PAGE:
‘More red flags about DAP’
Santiago also responded to a report of the Philippine Daily Inquirer that 4 senators received P370 million in DAP releases in the middle of the impeachment trial, contrary to the administration’s claim that the releases were made after the trial.
The report identified the senators as Estrada, Revilla, Vicente “Tito” Sotto III, and Ferdinand “Bongbong” Marcos Jr.
Santiago said the senators should not have accepted the money, considering questions surrounding the constitutionality of DAP. The Supreme Court is deliberating the legality of DAP, which became controversial after Estrada’s speech in September 2013.
She reiterated that she had no knowledge of the DAP or other fund releases during or after the trial, being one of only 3 out of 23 senators who voted to acquit Corona.
“The mere fact there was no notice or information already raises a very red flag about the DAP. Why was it kept a secret? Why didn’t they tell me or other senators in the same situation? Why was information withheld?”
Santiago again argued that to establish bribery, it is irrelevant if the money was given before, during, or after the trial.
“The test for bribery is this: whether the amount was sufficient to make the person change his mind, if that amount was sufficient to remove that cold impartiality, then that is a bribe, whether it’s given before, during or after, to me does not matter.”
Her answer prompted reporters to ask whether or not the reported fund releases to Marcos can be considered a bribe. Marcos voted to acquit Corona, along with Santiago and former Senator Joker Arroyo.
“According to my test, no, because it was not sufficient [to change his mind],” she said.
Santiago quipped, “Maybe it was not enough. Bribery also has a certain calculus of its own. It must be sufficient to change his mind.”
In a statement, Marcos said the allegations were "rehashed." He said he never received any funds from DAP, and it would be "illogical" to reward him with the money because he voted to acquit Corona.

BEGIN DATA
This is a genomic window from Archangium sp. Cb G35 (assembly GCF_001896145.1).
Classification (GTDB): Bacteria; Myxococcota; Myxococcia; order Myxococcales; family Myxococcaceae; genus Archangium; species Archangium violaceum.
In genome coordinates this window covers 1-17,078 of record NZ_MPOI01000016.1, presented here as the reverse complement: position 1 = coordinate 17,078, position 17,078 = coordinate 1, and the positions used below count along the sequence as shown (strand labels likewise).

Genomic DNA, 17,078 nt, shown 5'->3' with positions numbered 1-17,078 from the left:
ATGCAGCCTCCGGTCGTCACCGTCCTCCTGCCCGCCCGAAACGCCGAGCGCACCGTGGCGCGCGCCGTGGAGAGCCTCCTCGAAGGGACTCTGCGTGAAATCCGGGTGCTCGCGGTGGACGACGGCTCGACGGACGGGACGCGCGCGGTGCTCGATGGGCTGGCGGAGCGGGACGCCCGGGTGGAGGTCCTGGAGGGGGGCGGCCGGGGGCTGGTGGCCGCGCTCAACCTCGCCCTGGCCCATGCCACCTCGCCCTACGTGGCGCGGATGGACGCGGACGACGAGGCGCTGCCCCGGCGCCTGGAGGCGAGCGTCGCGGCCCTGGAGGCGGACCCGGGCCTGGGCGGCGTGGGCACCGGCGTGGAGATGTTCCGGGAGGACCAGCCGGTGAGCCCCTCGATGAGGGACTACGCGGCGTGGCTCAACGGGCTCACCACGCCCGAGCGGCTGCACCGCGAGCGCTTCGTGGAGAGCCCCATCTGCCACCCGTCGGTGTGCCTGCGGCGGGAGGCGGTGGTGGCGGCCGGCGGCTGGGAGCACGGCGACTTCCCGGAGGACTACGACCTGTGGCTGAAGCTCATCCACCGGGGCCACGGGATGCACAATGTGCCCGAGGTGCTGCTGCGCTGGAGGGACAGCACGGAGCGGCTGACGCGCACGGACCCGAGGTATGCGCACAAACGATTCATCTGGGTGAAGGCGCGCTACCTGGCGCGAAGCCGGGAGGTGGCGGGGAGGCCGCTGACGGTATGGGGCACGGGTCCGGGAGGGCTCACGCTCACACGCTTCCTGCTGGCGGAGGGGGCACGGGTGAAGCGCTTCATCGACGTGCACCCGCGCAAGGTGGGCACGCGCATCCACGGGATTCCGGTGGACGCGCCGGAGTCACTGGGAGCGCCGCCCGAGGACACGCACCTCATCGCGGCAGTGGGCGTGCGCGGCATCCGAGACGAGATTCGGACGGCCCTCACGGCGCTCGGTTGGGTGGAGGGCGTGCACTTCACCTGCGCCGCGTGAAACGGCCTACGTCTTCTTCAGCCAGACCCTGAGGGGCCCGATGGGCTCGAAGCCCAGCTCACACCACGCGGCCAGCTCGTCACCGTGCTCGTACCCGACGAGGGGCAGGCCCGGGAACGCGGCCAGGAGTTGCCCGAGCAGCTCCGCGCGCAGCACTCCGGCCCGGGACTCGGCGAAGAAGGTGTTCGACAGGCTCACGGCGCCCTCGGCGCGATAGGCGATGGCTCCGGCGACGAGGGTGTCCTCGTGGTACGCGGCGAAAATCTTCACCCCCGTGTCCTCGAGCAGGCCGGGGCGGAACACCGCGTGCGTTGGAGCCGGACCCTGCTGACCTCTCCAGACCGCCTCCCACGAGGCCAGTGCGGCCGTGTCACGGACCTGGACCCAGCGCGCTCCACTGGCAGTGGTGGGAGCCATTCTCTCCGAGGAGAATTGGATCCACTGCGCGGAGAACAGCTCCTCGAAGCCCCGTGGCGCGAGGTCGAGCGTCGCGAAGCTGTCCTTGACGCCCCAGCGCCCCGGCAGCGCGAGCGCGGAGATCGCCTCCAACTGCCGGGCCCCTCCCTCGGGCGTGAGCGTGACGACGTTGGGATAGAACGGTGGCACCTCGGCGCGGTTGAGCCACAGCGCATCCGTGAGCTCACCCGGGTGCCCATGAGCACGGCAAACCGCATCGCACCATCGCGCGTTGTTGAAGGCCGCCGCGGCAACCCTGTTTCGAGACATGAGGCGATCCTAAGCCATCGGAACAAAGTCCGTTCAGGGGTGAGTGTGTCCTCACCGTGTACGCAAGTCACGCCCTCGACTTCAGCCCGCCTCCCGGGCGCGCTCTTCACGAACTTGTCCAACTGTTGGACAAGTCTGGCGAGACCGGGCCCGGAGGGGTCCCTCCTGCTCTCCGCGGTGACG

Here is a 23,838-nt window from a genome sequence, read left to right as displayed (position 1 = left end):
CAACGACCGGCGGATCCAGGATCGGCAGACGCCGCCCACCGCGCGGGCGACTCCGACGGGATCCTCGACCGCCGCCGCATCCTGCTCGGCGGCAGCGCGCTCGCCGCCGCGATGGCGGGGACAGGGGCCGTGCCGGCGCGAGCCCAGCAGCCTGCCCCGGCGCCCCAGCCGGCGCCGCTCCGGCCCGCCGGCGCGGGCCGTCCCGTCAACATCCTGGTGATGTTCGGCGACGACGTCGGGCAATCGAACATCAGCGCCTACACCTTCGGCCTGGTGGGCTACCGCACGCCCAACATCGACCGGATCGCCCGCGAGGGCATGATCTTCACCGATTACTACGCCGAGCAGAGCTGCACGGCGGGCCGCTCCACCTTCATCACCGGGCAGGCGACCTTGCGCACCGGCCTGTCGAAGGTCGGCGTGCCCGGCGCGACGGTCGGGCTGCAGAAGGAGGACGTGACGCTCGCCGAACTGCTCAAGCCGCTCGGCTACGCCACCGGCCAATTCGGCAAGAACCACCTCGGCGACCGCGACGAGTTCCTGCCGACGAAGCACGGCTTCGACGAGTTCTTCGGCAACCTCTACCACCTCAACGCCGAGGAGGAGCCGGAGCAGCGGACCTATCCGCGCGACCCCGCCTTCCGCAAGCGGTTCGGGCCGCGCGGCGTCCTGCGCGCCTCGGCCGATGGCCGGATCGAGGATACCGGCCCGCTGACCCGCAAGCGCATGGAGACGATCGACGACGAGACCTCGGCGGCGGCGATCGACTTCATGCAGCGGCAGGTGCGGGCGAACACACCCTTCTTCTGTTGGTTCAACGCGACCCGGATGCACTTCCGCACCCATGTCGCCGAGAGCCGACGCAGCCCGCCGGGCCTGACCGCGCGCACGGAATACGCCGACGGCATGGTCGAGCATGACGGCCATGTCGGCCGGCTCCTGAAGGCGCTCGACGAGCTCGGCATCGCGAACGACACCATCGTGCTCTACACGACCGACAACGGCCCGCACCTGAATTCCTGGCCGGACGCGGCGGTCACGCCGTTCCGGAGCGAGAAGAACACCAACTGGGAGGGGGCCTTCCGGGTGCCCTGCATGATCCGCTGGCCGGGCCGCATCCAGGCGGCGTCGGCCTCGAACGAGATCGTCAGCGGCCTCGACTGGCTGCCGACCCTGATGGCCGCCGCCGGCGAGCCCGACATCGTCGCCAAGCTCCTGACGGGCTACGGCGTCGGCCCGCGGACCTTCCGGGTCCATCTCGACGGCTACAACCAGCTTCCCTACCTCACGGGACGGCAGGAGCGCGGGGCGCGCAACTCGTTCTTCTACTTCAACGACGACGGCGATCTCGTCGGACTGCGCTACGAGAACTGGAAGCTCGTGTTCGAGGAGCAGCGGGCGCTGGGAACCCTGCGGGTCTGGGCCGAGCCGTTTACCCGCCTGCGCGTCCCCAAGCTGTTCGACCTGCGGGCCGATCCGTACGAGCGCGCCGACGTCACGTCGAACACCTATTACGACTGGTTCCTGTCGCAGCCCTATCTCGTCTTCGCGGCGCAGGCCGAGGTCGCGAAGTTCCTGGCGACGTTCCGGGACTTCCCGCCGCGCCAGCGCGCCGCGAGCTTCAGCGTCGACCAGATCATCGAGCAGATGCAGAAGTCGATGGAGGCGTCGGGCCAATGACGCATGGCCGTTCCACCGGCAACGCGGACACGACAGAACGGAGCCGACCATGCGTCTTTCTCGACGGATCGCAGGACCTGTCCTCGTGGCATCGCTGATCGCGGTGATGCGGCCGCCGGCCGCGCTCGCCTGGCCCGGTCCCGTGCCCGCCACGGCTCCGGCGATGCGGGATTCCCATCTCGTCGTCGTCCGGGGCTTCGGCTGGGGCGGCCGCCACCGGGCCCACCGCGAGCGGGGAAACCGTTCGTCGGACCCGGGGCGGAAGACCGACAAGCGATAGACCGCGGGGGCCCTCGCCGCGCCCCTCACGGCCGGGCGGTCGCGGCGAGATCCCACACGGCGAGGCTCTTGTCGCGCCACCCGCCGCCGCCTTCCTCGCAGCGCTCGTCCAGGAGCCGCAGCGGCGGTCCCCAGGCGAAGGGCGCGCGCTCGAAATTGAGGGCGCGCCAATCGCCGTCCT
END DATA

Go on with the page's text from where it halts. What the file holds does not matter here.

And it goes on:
He repeated a previous statement that his endorsement letter to the National Livelihood Development Corporation was "falsified."
As for Estrada, his staff said he is still checking the records of his office.
‘Senators not required to be neutral’
Santiago also opposed Estrada and Sotto’s suggestion that the investigation of the senators involved in the scam be transferred from the Senate blue ribbon committee to the ethics committee.
“That’s what blue ribbon was created for. Ethics is just to maintain a certain degree of decorum and good behavior within the Senate but if you have something as hot as the pork barrel issue involving hundreds of millions and a lot of senators, it is best it’s given to blue ribbon,” she said.
On Estrada’s allegations of prejudgment, Santiago said the issue was whether or not senators are required to be as impartial as a judge.
The former trial court judge said that senators are not bound by the rules of court because an inquiry in aid of legislation is a political and not a judicial proceeding.
“There is no direct or cross-examination rule in this proceeding…. You can harass the witness. You can bully the witness. There can be no objection.”
“We are not required to have open minds. We can close our minds as fast as we want to because this is a political proceeding. Politics will always intrude.” – Rappler.com